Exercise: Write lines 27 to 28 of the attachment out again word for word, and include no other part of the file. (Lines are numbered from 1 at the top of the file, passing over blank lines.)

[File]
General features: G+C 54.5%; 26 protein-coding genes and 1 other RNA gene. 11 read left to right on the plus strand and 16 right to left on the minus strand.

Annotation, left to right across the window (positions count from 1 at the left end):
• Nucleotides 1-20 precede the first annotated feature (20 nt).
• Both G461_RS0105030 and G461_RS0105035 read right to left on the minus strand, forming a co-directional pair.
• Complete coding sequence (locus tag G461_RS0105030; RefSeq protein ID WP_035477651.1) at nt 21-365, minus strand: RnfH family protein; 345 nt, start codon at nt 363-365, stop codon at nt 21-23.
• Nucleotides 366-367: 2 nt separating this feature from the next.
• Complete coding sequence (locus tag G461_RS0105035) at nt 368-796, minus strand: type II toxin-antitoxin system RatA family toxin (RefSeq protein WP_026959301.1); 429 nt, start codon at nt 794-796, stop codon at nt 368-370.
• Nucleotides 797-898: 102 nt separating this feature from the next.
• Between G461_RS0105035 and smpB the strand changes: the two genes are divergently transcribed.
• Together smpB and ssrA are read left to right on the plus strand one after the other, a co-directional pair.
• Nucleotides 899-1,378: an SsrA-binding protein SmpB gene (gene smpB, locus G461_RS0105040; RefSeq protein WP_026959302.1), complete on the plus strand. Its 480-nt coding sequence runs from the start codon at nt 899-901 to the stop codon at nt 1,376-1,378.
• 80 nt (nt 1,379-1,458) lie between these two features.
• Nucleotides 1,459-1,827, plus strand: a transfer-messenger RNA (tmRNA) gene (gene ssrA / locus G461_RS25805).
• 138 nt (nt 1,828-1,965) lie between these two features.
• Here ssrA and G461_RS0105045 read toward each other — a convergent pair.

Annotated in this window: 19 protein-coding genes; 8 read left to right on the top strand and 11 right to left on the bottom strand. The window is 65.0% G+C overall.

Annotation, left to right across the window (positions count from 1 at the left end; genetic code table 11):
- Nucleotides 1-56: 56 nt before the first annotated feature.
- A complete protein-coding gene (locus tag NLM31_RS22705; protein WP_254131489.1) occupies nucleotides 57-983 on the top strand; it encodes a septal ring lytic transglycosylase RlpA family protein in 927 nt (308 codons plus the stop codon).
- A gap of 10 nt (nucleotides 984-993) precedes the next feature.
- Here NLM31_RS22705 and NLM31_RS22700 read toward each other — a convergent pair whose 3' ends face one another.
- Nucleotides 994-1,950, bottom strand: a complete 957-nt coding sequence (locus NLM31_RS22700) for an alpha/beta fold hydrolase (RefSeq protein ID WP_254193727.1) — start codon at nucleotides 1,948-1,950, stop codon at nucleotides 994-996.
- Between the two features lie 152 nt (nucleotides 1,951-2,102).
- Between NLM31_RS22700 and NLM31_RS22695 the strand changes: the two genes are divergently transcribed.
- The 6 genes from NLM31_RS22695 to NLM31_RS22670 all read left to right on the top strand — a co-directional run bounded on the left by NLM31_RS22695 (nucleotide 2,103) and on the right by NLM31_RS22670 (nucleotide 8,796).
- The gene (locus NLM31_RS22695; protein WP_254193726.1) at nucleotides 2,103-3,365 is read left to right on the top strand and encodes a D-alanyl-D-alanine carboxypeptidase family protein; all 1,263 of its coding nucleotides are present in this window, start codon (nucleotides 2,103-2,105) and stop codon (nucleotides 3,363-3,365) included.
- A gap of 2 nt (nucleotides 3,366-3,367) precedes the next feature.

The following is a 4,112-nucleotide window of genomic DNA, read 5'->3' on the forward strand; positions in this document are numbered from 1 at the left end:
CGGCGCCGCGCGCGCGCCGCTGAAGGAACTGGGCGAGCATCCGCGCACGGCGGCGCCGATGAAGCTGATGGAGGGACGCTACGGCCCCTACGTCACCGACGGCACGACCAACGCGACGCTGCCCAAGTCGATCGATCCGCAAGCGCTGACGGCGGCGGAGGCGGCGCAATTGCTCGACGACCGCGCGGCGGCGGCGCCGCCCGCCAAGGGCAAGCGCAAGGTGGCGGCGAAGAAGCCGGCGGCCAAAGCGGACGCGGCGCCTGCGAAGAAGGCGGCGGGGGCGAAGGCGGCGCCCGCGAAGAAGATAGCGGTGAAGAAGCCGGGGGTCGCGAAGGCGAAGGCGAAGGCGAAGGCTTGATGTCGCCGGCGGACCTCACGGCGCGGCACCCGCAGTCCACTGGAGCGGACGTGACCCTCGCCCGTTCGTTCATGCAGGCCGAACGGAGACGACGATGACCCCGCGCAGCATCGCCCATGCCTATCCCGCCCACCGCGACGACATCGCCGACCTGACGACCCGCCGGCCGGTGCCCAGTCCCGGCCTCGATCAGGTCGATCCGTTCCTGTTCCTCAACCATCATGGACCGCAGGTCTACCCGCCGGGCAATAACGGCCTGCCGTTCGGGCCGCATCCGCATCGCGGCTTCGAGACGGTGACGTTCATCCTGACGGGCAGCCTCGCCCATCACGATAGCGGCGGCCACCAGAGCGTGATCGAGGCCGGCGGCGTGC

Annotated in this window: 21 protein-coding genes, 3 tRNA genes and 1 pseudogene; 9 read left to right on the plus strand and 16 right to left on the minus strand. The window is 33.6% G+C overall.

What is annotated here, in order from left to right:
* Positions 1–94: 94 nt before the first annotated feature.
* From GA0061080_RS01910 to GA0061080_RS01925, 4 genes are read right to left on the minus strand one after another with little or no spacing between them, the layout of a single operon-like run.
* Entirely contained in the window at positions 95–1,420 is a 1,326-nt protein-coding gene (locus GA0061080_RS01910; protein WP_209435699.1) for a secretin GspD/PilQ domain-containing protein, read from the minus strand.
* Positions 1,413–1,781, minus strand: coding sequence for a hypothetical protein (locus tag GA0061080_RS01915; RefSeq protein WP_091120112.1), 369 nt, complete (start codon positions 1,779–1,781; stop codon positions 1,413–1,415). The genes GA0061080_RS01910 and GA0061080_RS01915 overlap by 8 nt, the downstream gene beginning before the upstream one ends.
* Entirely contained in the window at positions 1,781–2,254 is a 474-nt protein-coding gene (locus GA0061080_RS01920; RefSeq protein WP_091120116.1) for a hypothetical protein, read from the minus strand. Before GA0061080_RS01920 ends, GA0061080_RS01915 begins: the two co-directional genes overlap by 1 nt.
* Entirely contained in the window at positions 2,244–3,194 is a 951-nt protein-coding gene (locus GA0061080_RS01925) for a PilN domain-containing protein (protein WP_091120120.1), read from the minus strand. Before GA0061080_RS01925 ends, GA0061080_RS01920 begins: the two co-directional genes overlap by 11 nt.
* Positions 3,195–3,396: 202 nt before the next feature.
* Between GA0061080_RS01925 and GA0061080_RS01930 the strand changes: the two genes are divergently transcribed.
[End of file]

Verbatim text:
- A gap of 2 nt (nucleotides 3,366-3,367) precedes the next feature.

The following is a 4,112-nucleotide window of genomic DNA, read 5'->3' on the forward strand; positions in this document are numbered from 1 at the left end: